Maybe it's the lilting Jack Bruce-isms that Josh Homme busts out in "Scumbag Blues" and the chorus of "Elephants", but listening to THEM CROOKED VULTURES, I'm thinking more of CREAM than of John Paul Jones's alma mater LED ZEPPELIN. Sure, there's all kinds of "In Through the Out Door" cues (the organ on "Reptiles", the stomping drive of "Elephants"), but maybe the overall impact of this surprisingly kickass album comes from that indefinable slithery oomph that only the best rock and roll power trios seem able to muster. And I wouldn't wanna go out on too big of a limb of hyperbole and call THEM CROOKED VULTURES the best example of the form since CREAM -- that'd be ridiculous, right? But I gotta tell you, it's been a while since a heavy rock record (one that the world at large notices, no less) has come down the pike with so much prowess, power and sheer exuberance.
THEM CROOKED VULTURES, for those living under a rock, reunites Homme with drummer Dave Grohl, who played on what many people consider the last great QUEENS OF THE STONE AGE album, "Songs For the Deaf". So the short review could be that it's basically a really good QUEENS record with the guy from LED ZEP on bass. And it does fit that description -- it's easily better than anything since "Songs", if not the band's worshiped self-titled debut album in 1998. Fans of Homme's smooth vocalizing and quirky, stoner/pop guitar hooks will be in hog heaven -- unlike some of the lackadaisiacal, dreamy tracks on "Lullabies to Paralyze" or the more abrasive, less memorable stuff on "Era Vulgaris", "Them Crooked Vultures" finds Homme dealing out clever hooks, energetic riffing, and compact, catchy arrangements with plenty of juicy ear-candy frills and desert-blooze tangents.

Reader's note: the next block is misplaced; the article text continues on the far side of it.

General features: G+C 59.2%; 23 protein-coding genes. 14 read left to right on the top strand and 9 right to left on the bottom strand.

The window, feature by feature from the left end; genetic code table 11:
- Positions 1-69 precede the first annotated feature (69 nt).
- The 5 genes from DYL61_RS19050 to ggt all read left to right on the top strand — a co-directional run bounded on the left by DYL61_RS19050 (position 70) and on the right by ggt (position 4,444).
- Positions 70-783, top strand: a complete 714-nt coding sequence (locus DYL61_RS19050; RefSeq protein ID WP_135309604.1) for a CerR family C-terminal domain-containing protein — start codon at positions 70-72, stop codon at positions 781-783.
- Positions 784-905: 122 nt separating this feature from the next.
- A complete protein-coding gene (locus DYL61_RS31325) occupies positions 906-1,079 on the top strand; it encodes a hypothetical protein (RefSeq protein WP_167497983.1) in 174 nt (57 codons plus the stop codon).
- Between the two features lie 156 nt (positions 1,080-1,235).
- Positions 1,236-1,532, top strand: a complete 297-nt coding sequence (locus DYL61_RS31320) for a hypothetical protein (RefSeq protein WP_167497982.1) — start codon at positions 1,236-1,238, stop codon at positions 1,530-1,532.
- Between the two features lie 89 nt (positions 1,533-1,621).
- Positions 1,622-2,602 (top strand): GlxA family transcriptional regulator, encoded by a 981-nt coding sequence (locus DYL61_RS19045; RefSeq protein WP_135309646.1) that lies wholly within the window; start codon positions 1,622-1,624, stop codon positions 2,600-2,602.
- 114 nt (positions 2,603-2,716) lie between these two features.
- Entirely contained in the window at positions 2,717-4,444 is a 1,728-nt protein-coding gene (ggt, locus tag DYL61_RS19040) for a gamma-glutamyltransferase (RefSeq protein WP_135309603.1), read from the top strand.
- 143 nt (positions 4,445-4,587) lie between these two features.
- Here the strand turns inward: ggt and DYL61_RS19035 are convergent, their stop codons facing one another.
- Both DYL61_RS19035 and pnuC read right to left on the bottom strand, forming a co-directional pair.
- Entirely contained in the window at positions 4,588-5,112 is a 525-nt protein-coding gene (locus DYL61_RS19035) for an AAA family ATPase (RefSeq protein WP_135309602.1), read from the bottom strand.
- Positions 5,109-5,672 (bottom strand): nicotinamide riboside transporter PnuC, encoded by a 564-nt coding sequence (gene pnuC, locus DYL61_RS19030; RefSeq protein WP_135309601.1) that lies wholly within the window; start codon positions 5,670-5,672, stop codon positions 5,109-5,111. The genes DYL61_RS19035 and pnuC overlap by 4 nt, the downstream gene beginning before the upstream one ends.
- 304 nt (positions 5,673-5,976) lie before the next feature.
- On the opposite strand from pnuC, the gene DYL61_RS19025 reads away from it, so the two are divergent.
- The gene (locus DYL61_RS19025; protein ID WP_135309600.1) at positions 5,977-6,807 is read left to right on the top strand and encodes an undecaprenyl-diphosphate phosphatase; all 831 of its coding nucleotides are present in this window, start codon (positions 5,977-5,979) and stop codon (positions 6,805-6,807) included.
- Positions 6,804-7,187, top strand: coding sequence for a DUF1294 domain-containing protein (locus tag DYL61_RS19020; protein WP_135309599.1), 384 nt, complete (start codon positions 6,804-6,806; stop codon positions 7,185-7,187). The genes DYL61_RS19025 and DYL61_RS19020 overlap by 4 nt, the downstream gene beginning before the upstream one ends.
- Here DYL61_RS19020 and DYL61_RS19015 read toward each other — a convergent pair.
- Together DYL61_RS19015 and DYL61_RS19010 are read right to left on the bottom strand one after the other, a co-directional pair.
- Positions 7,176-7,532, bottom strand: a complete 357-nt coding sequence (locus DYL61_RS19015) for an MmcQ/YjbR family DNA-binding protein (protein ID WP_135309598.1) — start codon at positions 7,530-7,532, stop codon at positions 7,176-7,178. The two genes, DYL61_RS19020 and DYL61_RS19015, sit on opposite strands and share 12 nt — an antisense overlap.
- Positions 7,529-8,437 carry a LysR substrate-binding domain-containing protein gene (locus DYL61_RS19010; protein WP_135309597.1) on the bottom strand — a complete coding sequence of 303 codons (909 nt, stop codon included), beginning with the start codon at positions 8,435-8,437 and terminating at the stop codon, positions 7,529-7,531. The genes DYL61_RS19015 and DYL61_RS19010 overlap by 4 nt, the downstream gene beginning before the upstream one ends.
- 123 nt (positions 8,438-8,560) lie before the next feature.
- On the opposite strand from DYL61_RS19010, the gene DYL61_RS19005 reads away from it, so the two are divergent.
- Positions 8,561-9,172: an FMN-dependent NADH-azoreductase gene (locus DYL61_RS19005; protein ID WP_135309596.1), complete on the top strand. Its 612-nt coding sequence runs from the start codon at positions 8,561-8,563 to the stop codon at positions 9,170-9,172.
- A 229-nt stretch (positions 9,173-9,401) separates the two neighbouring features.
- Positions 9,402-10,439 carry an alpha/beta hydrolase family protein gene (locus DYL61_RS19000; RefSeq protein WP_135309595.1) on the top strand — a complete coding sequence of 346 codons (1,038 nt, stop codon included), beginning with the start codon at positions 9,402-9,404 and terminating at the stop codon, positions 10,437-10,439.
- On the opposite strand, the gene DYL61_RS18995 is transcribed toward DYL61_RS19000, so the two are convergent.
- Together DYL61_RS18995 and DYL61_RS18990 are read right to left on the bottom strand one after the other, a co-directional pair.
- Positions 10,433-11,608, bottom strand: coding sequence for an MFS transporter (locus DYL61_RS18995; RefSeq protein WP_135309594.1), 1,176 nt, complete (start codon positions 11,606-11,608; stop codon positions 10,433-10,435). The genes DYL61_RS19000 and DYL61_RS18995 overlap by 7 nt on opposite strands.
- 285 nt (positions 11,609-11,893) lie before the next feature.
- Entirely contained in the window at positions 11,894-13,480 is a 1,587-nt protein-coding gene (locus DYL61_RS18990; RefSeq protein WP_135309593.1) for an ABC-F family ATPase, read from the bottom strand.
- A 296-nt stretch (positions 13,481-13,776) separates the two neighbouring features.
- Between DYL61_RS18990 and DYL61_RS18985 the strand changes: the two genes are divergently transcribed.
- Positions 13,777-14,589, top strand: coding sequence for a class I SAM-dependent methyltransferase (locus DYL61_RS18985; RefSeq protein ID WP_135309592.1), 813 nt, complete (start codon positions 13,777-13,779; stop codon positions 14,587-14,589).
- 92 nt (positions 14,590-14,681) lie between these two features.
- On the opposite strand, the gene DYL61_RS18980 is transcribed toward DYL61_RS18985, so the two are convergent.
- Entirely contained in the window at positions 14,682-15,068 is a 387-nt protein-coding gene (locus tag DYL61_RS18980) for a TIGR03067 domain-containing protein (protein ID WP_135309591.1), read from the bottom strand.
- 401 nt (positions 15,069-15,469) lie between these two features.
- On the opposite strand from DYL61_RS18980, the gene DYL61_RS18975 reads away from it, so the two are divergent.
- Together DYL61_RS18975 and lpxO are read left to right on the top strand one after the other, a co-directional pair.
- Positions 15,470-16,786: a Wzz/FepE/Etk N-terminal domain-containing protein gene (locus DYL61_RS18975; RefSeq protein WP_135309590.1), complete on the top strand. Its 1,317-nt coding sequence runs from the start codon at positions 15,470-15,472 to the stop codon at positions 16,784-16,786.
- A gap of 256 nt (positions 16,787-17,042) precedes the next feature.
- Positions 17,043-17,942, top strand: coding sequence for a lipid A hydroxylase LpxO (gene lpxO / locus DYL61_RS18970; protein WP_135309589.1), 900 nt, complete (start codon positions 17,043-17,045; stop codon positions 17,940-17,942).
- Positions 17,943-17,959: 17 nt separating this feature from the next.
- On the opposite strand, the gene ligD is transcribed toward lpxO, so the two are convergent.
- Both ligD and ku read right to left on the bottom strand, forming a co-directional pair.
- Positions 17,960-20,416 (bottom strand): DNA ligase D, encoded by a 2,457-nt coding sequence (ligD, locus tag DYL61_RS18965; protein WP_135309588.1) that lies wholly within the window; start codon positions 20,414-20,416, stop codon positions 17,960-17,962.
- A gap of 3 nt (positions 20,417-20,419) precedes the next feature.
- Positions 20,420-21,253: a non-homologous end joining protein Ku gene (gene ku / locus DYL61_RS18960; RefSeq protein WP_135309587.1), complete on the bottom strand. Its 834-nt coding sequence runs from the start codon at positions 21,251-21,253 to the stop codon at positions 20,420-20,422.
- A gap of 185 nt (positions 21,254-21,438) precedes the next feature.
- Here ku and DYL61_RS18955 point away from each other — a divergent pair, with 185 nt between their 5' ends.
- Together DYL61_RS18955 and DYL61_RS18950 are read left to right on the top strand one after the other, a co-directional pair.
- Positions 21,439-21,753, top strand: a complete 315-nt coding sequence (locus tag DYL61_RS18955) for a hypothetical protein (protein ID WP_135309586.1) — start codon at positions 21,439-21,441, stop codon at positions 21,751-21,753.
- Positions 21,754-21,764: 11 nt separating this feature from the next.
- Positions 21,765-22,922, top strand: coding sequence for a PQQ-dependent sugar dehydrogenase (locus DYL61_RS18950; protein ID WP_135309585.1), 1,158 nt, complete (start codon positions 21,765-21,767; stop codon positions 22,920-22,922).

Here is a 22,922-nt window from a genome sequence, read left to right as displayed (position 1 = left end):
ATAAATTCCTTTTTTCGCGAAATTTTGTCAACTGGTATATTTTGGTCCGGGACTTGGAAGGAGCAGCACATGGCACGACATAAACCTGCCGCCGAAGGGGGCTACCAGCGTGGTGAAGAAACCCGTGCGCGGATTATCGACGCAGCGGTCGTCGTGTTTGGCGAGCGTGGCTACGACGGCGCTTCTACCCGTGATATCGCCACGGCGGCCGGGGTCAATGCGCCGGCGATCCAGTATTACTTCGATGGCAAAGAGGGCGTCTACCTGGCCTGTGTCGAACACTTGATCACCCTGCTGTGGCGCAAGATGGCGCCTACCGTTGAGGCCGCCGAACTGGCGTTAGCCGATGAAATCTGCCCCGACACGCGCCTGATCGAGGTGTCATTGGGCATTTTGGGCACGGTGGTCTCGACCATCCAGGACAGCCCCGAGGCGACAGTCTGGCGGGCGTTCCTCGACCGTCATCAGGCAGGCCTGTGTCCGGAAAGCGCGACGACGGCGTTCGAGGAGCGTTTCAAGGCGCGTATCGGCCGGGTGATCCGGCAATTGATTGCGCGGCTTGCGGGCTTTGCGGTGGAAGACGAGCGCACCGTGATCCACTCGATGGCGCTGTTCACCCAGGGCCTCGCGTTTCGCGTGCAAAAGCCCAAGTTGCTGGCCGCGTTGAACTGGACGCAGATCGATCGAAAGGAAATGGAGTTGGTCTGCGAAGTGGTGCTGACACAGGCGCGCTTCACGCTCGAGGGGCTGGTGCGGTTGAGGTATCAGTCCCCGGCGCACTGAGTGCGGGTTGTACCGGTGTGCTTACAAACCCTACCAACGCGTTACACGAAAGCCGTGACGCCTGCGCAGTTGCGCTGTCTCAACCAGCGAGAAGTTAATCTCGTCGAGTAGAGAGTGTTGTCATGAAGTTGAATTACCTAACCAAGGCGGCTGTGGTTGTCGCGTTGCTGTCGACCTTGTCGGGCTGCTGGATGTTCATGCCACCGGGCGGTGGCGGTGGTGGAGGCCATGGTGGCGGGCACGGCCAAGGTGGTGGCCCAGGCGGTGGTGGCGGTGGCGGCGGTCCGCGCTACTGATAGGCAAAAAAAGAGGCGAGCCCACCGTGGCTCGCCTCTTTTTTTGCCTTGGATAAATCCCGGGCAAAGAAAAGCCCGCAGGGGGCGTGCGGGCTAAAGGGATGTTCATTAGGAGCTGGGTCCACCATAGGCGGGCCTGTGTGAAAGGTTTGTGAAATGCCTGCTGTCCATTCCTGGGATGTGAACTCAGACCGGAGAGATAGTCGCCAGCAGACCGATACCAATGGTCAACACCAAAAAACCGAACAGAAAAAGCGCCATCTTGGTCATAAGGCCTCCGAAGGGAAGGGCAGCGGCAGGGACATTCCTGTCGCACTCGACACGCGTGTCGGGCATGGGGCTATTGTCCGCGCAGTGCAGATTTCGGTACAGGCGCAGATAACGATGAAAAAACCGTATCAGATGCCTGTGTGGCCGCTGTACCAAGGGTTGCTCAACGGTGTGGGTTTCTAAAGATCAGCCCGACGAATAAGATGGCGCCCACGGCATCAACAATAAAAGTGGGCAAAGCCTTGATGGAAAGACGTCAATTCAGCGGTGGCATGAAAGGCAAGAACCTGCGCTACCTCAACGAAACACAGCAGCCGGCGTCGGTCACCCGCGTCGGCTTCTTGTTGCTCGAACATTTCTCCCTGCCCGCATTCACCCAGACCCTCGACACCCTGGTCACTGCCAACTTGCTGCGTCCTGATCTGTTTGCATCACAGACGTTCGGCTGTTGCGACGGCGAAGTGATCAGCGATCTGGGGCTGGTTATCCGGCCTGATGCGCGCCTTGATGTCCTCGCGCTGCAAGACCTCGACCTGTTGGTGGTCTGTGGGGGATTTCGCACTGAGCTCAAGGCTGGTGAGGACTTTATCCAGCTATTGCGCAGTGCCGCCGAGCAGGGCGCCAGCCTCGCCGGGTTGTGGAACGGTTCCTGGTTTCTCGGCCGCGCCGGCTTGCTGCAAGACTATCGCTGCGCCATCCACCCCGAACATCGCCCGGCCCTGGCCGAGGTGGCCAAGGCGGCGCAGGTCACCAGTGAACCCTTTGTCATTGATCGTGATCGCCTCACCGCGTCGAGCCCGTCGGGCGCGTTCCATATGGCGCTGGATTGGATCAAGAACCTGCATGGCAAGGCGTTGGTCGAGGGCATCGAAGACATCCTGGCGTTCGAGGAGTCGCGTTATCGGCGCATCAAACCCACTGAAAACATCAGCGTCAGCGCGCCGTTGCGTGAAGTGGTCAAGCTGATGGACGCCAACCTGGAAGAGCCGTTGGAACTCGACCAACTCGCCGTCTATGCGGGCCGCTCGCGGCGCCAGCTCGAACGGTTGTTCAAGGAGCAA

But don't discount Grohl and Jones, neither of whom are slouches (duh). Grohl hammers away with the shell-splitting power he learned at Bonham's knee in the first place, while the gracefully-aging Jones hammers home big, swaggering bass lines, occasionally stepping out for little flourishes that prove the man's input to the ZEP canon has always been underrated. Put simply, this is three of the best in the business, obviously having a blast jamming with counterparts of their caliber.
It's hard to say who wrote what, but some songs seem to fit more of the typical QUEENS blueprint ("Mind Eraser, No Chaser", "Nobody Loves Me & Neither Do I") while others head off on all kinds of delightful tangents. Hard to believe that the Bowie-circa-1982 "Gunman" lives in the same neighborhood as the sprawling, album-side-worthy "Elephants" (a song that brings more moods to the table in seven minutes than a lot of bands manage in a career) and the quirky, clattering "Reptiles", with its shades of "Carouselambra" wafting in. Lead single "New Fang" is a perky, angular jam (though I keep catching myself singing KISS's "I Love It Loud" during the verses), while "Bandoliers" adds a dose of droll melancholy to the proceedings and "Dead End Friends" veers in with a moody, Eastern-tinged vocal line and one of the fastest tempos on the record.
In other words, for a "supergroup" project with a running time of over an hour, there are damn few moments of self-indulgence and almost no filler to speak of. If you've been a fan of QUEENS at any time in the last decade, or you just want a big dose of some damn rock and roll from three guys who've spent their lives refining and reinventing the stuff, THEM CROOKED VULTURES are what you're looking for. Hyped to the rafters, and for once deservedly so, this could hopefully be the record to teach a new and overstimulated generation that rock and roll isn't just for their parents.